O2 plans to sell mobile phones without chargers by 2015, after trial results showed customers rarely needed them.
The operator teamed up with mobile manufacturer HTC for the three-month pilot, which gave customers a choice of getting an HTC One X+ handset supplied with just a USB cable, or the phone, cable and the addition of a plug at cost price.
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A significant 82% of customers who went for the HTC model decided against buying the plug, smashing O2’s target of 70% during the scheme.
“More than four in five of our smartphone customers who participated in the trial are willing to buy a new phone but use an existing charging device to attach it to the mains,” said Ronan Dunne, CEO of O2.
“The results of the trial demonstrate a clear willingness among consumers to consider and respond to the environmental argument for taking a phone charger-free,” he added.
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The trial was inspired by research from O2 which claimed there could be 100 million unused chargers in the UK alone, either from old handsets or duplicates from new ones.
These chargers contain 18,700 tonnes of components and, if thrown away, could account for a landfill the size of four Olympic swimming pools, showing the environmental impact additional unnecessary chargers have.
Phil Roberson, HTC’s regional director in the UK, said: “This pilot demonstrates that, if we inform our customers about the environmental impact of wasted phone chargers and the benefits of using the chargers and mains adapters they already own, they respond positively to the message.”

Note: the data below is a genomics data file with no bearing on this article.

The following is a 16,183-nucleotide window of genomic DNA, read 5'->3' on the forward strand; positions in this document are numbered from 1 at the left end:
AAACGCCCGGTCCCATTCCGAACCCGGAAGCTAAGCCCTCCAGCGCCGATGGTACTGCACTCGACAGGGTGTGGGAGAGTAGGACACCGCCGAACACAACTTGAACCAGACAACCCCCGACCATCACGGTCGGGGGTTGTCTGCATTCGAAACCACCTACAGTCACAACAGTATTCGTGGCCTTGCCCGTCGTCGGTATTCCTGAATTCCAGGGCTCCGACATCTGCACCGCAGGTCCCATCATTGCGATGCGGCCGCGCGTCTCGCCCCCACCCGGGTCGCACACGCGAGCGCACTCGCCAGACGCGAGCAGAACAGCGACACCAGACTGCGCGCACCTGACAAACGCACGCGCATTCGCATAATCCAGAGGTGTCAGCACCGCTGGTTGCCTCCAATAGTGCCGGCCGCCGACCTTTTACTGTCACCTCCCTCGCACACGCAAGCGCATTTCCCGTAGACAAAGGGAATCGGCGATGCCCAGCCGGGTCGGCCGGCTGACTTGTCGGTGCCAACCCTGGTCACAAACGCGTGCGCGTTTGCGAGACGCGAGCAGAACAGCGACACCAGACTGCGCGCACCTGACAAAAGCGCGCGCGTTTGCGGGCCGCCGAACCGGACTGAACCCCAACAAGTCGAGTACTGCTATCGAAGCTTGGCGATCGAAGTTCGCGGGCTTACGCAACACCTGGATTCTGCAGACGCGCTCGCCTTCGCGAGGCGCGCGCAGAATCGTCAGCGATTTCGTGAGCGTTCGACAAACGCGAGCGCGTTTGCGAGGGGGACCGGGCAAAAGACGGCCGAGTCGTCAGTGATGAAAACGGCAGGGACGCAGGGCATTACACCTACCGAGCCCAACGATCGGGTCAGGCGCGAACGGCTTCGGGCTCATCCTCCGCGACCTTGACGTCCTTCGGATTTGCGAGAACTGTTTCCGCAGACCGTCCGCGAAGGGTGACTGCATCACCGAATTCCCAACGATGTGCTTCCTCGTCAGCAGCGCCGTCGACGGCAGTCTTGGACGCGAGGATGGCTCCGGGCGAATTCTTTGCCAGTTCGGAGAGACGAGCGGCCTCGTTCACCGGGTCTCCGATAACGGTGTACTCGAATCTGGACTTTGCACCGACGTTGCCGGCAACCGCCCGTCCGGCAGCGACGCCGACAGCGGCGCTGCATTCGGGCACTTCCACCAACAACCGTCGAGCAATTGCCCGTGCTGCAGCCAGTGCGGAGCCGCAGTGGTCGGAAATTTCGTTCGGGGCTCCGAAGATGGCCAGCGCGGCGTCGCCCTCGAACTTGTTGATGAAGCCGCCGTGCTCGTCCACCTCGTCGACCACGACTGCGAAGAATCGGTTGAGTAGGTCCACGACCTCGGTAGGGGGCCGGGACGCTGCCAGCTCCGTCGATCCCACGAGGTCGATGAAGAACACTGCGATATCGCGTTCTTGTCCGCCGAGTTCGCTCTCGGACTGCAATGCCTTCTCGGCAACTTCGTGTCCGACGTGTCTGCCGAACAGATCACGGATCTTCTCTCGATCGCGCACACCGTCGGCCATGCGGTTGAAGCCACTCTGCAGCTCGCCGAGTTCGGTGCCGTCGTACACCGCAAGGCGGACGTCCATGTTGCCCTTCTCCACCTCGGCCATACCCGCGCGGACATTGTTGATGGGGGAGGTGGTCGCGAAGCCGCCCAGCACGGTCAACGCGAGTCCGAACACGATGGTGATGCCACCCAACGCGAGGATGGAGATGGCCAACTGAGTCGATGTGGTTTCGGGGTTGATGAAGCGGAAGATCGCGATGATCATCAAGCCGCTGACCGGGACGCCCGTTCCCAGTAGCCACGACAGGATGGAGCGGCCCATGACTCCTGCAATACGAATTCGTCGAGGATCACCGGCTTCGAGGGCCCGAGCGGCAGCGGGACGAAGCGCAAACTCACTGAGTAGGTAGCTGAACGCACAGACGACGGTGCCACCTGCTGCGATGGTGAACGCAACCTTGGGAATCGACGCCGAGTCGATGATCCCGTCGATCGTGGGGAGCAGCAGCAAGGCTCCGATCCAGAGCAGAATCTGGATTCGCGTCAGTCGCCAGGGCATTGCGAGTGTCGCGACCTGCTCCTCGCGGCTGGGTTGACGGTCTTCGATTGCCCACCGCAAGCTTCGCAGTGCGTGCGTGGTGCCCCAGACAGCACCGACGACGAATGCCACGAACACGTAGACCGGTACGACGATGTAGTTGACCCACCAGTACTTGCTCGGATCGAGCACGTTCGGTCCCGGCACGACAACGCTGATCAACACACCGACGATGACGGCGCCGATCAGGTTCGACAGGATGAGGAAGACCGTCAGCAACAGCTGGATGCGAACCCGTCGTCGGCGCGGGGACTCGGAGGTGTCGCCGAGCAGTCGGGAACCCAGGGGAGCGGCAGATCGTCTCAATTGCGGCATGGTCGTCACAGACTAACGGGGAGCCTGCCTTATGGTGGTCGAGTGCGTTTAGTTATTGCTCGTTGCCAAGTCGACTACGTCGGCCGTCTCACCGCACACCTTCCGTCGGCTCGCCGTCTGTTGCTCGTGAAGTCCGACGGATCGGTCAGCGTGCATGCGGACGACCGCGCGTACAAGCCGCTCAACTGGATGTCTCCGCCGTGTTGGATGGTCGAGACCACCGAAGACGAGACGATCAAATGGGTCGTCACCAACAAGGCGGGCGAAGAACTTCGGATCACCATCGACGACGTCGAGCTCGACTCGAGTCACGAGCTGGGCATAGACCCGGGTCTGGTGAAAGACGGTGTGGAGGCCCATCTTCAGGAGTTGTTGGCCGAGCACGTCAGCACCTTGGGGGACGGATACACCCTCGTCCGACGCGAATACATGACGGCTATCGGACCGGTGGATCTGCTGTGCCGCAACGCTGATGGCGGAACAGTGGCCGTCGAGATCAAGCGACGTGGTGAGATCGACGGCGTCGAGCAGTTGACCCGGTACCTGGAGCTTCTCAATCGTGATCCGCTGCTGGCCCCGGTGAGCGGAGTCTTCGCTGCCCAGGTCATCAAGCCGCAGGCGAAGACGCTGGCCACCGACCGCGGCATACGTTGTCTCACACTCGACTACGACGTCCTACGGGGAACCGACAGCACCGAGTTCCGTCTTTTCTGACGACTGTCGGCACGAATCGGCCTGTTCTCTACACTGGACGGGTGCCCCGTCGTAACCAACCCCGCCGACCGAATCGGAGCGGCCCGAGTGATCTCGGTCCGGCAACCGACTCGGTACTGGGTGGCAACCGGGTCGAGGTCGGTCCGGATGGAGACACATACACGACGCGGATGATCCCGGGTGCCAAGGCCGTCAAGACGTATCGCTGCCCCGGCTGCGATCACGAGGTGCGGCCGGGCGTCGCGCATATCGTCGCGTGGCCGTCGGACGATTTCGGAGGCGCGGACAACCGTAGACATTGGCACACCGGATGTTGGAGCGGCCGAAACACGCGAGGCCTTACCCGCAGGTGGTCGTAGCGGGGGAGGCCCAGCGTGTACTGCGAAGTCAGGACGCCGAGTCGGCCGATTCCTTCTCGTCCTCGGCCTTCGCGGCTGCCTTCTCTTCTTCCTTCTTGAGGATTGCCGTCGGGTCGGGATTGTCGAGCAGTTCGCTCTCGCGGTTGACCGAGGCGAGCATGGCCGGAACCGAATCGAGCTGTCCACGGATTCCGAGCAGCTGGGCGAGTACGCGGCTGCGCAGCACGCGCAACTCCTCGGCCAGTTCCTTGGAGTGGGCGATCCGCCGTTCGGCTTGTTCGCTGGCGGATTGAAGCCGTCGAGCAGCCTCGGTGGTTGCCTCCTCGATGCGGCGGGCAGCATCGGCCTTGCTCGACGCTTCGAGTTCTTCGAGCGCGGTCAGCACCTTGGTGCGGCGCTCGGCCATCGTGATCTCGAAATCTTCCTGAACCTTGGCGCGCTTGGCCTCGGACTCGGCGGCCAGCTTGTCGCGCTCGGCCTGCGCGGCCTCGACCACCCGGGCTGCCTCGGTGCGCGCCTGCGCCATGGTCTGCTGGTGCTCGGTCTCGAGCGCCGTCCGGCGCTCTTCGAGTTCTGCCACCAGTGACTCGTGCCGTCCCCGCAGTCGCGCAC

O2 has pledged to stop selling chargers in the box as standard by 2015 and is championing a universal charger for all mobiles
O2 has pledged to stop selling chargers in the box as standard by 2015 and is championing a universal charger for all mobiles, cutting down on waste and enabling customers to reuse their existing technology.
“The lesson for the industry from this pilot is that consumers are very receptive to the message that they can benefit the environment by avoiding the needless purchase of chargers,” said O2's Dunne.
“I would now like to see others taking similar steps, working with us as we aim to ensure all our handsets are sold charger-free by 2015.”